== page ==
Meditation side effects vary for everyone. Meditation can provide your body and mind with a lot of benefits. It’s practiced worldwide for health, well-being, stress management, and more. The great thing about meditation is that it doesn’t take much time out of your day. All you need to meditate is a chair and the motivation to do so. There are many ways to meditate: some people meditate in their homes, while others make use of dedicated meditation spaces or studios. Meditation comes in many forms, but they are all aimed towards the same goal—to quiet the mind and help us be more present in our lives.


What meditation is and isn’t?


What is meditation? Meditation is the practice of training your mind in a way that decreases anxiety, stress and pain. It is a means to gain short-term relaxation and long-term health benefits. Meditation isn’t about achieving certain states of consciousness but about achieving specific ways of being. It involves letting go rather than gaining something. This can be challenging for people who’ve grown up in an achievement-oriented culture, but it’ll also be rewarding and well worth the effort.


Why should you meditate? 


The benefits of meditation are vast, and research into its effects is still going strong. For example, recent studies have looked at meditators’ brain activity. It looked at how the practice affects the immune system, and even how it can help people lose weight. 

Meditation is a form of training that improves focus and attention. The New York Times calls these abilities “mental fitness.” Meditation can also improve your relationships and make you a more effective leader. 

Meditation side effects offer health benefits such as stress reduction, lowered blood pressure and slowed breathing. It also helps to slow down ageing and may even reverse the cellular changes associated with getting older. 

The Mayo Clinic reports that stress reduction is one of the most powerful meditation side effects. Stress has physical side effects on your body, including increased blood pressure and a weakened immune system. Meditating helps reduce these symptoms and quiet an overactive mind (which can also be stressful). 


Why isn’t my mind quieting down?


One of the most common problems people have when they meditate is that their minds won’t stop. One minute, you’re focused on your breath, the next you’re thinking about groceries or whether you fed the dog. 

Trying to quiet your thoughts is like trying to empty a swimming pool with a teaspoon — it’s not going to happen. So instead, you want to learn how to relax and make friends with those thoughts, so they don’t feel so scary.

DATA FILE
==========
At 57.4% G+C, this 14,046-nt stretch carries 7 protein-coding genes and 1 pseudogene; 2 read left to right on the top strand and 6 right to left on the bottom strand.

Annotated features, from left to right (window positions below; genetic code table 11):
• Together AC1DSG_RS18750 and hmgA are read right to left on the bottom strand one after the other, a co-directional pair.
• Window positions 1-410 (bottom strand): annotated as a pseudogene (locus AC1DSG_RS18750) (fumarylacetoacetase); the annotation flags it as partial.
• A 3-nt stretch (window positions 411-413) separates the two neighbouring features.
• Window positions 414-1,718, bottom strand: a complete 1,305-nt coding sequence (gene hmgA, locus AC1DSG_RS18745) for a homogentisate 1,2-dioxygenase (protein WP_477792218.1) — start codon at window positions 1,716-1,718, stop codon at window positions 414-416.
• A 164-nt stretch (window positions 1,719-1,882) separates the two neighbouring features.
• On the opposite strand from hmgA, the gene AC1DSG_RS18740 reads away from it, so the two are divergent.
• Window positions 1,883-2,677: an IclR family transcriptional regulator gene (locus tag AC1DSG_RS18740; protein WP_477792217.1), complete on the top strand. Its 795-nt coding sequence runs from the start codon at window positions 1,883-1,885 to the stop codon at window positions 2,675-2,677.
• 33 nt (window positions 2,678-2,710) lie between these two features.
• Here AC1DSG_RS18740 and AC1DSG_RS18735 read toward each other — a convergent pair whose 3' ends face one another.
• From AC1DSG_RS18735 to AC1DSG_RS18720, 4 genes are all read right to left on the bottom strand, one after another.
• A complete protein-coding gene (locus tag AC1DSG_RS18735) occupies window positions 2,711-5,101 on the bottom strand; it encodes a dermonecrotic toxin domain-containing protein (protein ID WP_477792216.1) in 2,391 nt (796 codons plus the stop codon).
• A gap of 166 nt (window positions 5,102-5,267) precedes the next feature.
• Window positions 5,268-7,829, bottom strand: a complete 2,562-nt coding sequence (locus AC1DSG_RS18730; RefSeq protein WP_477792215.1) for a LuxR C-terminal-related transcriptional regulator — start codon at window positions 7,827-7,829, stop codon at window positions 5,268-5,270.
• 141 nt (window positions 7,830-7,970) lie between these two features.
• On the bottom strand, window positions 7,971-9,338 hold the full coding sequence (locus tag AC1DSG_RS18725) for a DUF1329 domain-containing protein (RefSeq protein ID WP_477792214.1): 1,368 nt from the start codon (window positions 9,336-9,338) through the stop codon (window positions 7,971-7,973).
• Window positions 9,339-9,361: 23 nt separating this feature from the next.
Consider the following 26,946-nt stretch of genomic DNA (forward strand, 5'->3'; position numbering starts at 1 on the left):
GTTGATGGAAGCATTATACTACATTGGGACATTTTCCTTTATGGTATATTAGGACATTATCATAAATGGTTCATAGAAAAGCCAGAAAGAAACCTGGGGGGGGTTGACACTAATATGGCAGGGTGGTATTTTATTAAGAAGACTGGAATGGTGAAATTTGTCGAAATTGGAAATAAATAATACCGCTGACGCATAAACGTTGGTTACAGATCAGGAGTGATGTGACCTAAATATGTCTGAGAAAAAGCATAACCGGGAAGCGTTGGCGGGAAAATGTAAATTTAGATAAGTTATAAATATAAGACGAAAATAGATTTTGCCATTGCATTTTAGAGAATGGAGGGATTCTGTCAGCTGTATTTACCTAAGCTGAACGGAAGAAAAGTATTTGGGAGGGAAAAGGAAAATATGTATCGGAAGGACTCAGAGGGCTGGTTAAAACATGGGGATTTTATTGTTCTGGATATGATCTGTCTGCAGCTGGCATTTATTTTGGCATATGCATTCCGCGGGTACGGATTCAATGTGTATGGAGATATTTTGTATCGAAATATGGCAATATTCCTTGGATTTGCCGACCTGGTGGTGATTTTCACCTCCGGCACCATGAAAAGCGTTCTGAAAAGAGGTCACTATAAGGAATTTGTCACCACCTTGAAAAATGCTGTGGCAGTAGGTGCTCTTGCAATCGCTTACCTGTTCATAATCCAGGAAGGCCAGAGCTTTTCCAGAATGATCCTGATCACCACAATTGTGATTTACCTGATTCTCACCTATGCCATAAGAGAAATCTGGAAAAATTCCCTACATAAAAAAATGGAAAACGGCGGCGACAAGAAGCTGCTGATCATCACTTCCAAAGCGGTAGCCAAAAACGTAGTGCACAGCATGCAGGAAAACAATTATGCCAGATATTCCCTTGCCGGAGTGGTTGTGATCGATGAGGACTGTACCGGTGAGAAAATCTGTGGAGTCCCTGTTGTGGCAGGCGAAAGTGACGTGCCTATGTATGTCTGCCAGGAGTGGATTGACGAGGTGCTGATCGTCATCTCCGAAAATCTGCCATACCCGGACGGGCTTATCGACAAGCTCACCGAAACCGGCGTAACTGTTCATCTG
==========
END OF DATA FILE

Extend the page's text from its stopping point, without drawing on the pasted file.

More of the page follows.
Trying to control your thoughts while meditating often makes it even more difficult. According to a study conducted by the University of British Columbia, about 90 percent of people say they experience this “monkey mind” when they meditate. 

During my first year of meditation, I definitely did. Every time I tried to quiet my mind, I felt like a rat on a wheel: running and running around with no clear direction or purpose. 

Meditation seems to have become synonymous with relaxation, but it’s much more than that in reality. It’s a way of training yourself to focus and pay attention in the moment. That can help you not just relax but also tap into deeper levels of insight and awareness, says Dr. Remez Sasson, a California-based naturopathic physician who teaches meditation at his clinic. When you learn how to quiet your mind and focus on the present moment during meditation, “you are slowly developing the ability to achieve this state at will,” Sasson says.


What happens to your body when you meditate?


You become less stressed. Meditation reduces your stress levels by lowering your cortisol levels. Cortisol is a hormone released by your body in response to stress, which increases your heart rate and blood pressure. Studies have shown that even three minutes of meditation can reduce cortisol levels by 23%, while longer periods can lower them even further — 39%. What’s more, meditation can actually increase the size of the hippocampus, an area of the brain responsible for long-term memory, learning, and emotional regulation. Because of this, it can also improve your mood and relieve depression symptoms and signs of anxiety and panic attacks.


Meditation side effects for the win!


I hope this blog about meditation side effects has encouraged you to learn a bit more about meditation and try it out for yourself. Of course, it is not true that meditation can solve all of your problems or even prevent them. But meditation can indeed enhance your life in numerous ways—some of which you may never have considered. So give it a try, and then see how you feel after a week or two of practice. In the end, you will be the best judge of whether this spiritual practice has had a significant impact on your life.

Curious to dive in but don’t know where to start. The Lucia Light and RE:MIND meditation can help. Book a demo to learn more.